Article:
by Yoris Linhares
“The people here are paid to work, not to learn.” Maybe you don’t hear it at your work (lucky you) but that is something easy to hear inside some organisations where there is a mindset of dividing thinking people (managers) from executing people (workers).
However, in twenty-first century market dynamics, there is no way anymore to separate learning from working. Continuous learning and its respective implementation to generate desired business outcomes is at the core of successful organizations. Plus, creative workers are running many tasks in actual organisations, therefore, for them, learning is the main process to their work. Although creative workers are experiencing many changes in their work, the way that creative workers learn still hasn’t evolved much.
At Agile Brazil 2016 I ran a hands-on session aimed to show that a change in the way people learn while performing their work is not a matter that takes up a lot of time, needs an expert, requires special skills, only highlights positive experiences, or avoids new ideas.
We began with them self-organizing into groups of up to five people. After that, I asked them to remember problems or difficulties that each one, along with their teammates or colleagues, had or still needed to overcome. It could include any situation like performing a task, solving a business problem, or making a decision. The goal of each group was to learn enough to create a learning tool to help them with that “learn problem” while performing their work.
To do this, they used the Learning 3.0 Flow:
- Problematization: the construction of knowledge is built on a base of a problem or challenge from the real world
- Sense-making: which gives meaning to the organised material or results that will collide with your real world. The most common practices in this process are research, connection, and practice.
- Sharing: The learning cycle is complete only after sharing the knowledge that has been built.
They came up with more specific common problems they realized they needed to learn while doing their jobs They were often complex situations in which there was a need of their own judgment and of other people. Then, they shared experiences — negative or positive — of a tool — technique, game, canvas, method — that each one had already used to solve one or more problems listed.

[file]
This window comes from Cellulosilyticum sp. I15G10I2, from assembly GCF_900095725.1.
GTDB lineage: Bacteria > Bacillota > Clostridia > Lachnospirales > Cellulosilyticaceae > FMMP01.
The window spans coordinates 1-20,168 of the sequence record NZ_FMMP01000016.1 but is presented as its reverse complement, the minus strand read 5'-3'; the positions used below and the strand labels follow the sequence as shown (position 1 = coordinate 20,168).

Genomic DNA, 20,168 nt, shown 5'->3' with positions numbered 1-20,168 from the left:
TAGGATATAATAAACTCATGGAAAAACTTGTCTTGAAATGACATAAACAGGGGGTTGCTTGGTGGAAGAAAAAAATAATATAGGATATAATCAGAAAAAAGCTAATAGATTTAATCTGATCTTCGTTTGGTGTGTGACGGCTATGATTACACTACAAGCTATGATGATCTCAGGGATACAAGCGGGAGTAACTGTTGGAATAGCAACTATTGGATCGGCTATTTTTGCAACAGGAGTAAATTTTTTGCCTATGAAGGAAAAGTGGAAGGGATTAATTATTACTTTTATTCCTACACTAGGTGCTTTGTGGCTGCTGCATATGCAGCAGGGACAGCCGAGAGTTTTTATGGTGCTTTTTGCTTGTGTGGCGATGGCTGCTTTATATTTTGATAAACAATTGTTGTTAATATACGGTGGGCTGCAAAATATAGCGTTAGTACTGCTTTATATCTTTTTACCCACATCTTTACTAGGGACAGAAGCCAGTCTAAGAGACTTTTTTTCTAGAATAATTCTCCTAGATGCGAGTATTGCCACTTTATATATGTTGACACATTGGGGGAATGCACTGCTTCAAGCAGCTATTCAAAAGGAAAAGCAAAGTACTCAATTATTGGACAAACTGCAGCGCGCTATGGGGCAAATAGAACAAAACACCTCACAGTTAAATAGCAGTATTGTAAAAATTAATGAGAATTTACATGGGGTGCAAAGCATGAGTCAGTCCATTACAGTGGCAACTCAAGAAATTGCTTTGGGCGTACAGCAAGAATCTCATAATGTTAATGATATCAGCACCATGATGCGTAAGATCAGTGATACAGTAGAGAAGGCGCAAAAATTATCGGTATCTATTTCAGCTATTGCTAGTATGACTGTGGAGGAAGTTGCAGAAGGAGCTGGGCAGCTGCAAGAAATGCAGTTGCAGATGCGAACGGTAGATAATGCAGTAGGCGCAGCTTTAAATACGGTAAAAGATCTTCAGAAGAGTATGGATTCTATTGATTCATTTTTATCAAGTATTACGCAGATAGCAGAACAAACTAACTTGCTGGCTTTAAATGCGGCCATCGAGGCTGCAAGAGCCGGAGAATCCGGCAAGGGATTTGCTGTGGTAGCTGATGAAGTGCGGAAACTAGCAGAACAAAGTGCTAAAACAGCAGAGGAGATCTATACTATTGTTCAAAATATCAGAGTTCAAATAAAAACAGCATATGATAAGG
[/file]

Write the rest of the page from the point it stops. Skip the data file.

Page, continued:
They also started collecting ideas from the group to create their own learning tool. Some ideas were related with experiences already shared or new ones. Later, each group transformed its ideas into a brand new learning tool that implemented the Learning 3.0 flow, the only constraint I put to them. Each group created its own learning tool using material like paper, sticky note and pen. At the end of the session, they shared among groups what they had done. They could see how the tools worked and collected feedback to improve their learning tools.
They did all this, by themselves, within 100 minutes! There was not an expert in learning tools in that session and for many, if not all, it was the first time they had created a learning tool — even a tool to use at work — by sharing experiences and new ideas.
Now, they have the basics to use the Learning 3.0 Flow to learn anytime, anywhere and about any subject they face at their work. And still more, they have at hand a useful tool to help them learn while performing their work.
The main point was not to learn about an new learning system — Learning 3.0 — but rather to realize that when creative workers intelligently put learning as the centerpiece of their work, they can enjoy the benefits of it without loss of efficiency and making their work more efficient. So, to create a culture of continuous learning for individuals, teams and hence an organization, you need to incorporate learning into your working processes and drive people to learn by doing.
Want to share the learning tool you came up with? Comment below and share your experiment!